During the first six days of the lunar month, the six parts of Horus’ injured eye were collected. The sixth day was a festival day. Since the wall on which the Horus cycle is inscribed has six panels, this numbering may be significant. However, there does not appear to be any more compelling reason to relate this particular cycle with a sequence of lunar festival days. Symbolism relating to natural cycles–the daily solar cycle, the monthly lunar cycle, the yearly seasonal cycle, etc.–often appears in rituals celebrating one of the others. When one natural cycle was at an important transition point (eg. the moon was blacked out), references to natural cycles not currently in a critical transition (eg. the sun shining in the sky) could lend stability to the transition. Thus, the presence of a focus on lunar symbolism does not indicate that a cycle was for a lunar festival.
Katherine Eaton, Ancient Egyptian Temple Ritual.
This strikes me as relating to both last week’s quote of the week and my post about the underlying logic of the Great Festival of Djehwty.
I had a doctor’s appointment and thus wound up sitting and reading on my tablet while waiting for her to show up, which meant I found this glorious tidbit:
The burial of the king and the burial of Osiris employed the same symbolic motifs and the same types of ritual actors. after all, a primary goal of the king’s mortuary ritual was to facilitate his transformation into Osiris. Thus, these features do not set the DRP apart from other ancient Egyptian ritual cycles. Both the veneration of kings, living and deceased, and the manipulation of the Horus and Seth motif are ubiquitous in ancient Egyptian ritual as it was performed every day. Moreover, the fact that these features were part of the fabric of everyday life, and therefore familiar and perhaps even comforting, gave this special application of the rites the power to reduce the anxiety of the fraught transition of royal power (if that was indeed its purpose). As with mortuary ritual, the desire was not to celebrate, or even mark the potentially dangerous change, but rather to incorporate it into the fabric of everyday life as much as possible, thereby conquering the potential for chaos.
Katherine Eaton, Ancient Egyptian Temple Ritual.
One of the things I’ve said on and off is that Set’s role in the cosmos may be as an antagonist, but he is ultimately the antagonist that becomes part of the system. I tend to approach this as an outsider – a system which is large enough to contain and encompass Set is large enough for people like me. However, this is an establishment perspective on the same thing, that even the form of Set which is the usurper and murderer is part of the system, because by ritually wrestling with his presence in the cosmos, we become prepared to deal with the inevitable disruptions that fall within his domains. Basically, it’s ritual PTSD/grief therapy which can be done in advance of loss, into which the experience of actual non-ritualized loss can be sorted, normalized, and accepted.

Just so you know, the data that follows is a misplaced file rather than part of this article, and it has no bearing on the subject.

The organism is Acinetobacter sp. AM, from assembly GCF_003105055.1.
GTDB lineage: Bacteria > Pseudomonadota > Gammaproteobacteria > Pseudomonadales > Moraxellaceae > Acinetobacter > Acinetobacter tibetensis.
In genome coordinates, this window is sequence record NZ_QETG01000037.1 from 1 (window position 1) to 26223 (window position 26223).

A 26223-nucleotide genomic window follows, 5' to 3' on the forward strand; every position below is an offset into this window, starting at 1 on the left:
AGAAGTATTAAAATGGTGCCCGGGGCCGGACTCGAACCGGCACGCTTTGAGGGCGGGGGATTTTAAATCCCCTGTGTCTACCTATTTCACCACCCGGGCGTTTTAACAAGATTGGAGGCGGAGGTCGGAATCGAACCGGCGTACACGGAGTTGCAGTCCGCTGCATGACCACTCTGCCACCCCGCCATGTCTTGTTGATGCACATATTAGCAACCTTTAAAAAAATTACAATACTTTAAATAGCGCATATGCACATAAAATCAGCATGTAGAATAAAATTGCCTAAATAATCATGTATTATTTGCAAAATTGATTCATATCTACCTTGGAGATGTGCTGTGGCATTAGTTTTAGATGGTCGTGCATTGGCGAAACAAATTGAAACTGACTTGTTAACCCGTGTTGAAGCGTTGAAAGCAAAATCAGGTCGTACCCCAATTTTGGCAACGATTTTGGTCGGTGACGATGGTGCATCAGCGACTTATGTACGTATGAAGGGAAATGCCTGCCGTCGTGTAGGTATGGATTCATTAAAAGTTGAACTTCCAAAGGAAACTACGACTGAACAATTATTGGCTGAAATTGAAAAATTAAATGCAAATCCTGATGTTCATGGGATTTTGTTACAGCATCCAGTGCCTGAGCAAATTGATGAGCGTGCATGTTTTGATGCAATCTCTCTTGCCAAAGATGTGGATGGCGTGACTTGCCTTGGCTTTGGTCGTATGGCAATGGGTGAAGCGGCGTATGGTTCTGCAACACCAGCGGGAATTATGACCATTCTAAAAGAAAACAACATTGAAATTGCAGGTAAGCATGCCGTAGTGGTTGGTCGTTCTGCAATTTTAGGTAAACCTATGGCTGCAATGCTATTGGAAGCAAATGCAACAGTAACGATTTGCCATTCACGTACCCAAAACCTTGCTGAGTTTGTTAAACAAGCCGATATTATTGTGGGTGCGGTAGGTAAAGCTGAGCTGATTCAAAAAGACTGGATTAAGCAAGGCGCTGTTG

Holy shit, guys. This is brill.
I’ma sit with this for a bit now.
My latest publication is out: a story in Les Cabinets des Polytheists, a book from the Bibliotheca Alexandrina, edited by Rebecca Buchanan. The book is a collection of polytheistic fairy tales of various sorts.
So, a summary of the setup for my contribution, “Spine of the World”:
Three brothers, out on the sacred hunt according to the customs of their land, manage to offend an apparent witch in the vicinity of a mighty tree, who lays a curse upon them. When the oldest brother dies and the middle brother goes mad, it is upon the shoulders of the youngest to venture forth in search of a cure for the affliction… or perhaps he is simply caught in the throes of his own form of the doom.
His quest will take him through the halls of several Powers, and he will get guidance along the way from a number of interesting beings, such as a blue-skinned androgyne named Flood, a mysterious black dog with a golden collar and a tendency to stare, and a giant snake….
(My first readers had fun playing Guess Which God That Is.)
Ptolemy VIII Euergetes II must have been very willing to allow himself to be depicted in an ancestral ritual, thus demonstrating his legitimacy as king and, perhaps more importantly, the legitimacy of the Ptolemaic Dynasty, reaffirming its right to govern Egypt. By worshipping his Ancestors he established a link between himself and those who had been kings of Egypt since time immemorial. From the point of view of the priesthood, this was a desirable thing. It did not matter to them that the king whose legitimacy was being proclaimed on the Naos of Edfu Temple was a Macedonian, a foreigner, a fact that is made abundantly clear in the scenes in which Euergetes II is depicted wearing Greek dress. To the priests of Egypt, especially those devoted to Horus, the royal god par excellence, it was Kingship itself and not any individual king that was all-important.
– The House of Horus at Edfu: Ritual in an Ancient Egyptian Temple, Barbara Watterson
I found this hilarious because I happened to read that chunk a couple of days after my latest Hills of the Horizon column was posted: A Defense of Sacred Kingship. Which approaches a similar point from a catastrophically different angle.
(The passage in the Watterson goes on to note that the priesthood was interested in preserving the customs of Egyptian ritual kingship until they could get rid of the %$*&# Greeks, mind, which is oblique of the thing I found funny.)
(… please excuse weird errors in my transcription, there’s some damn autocorrect on and it changed the author name and introduced other errors and WTF.)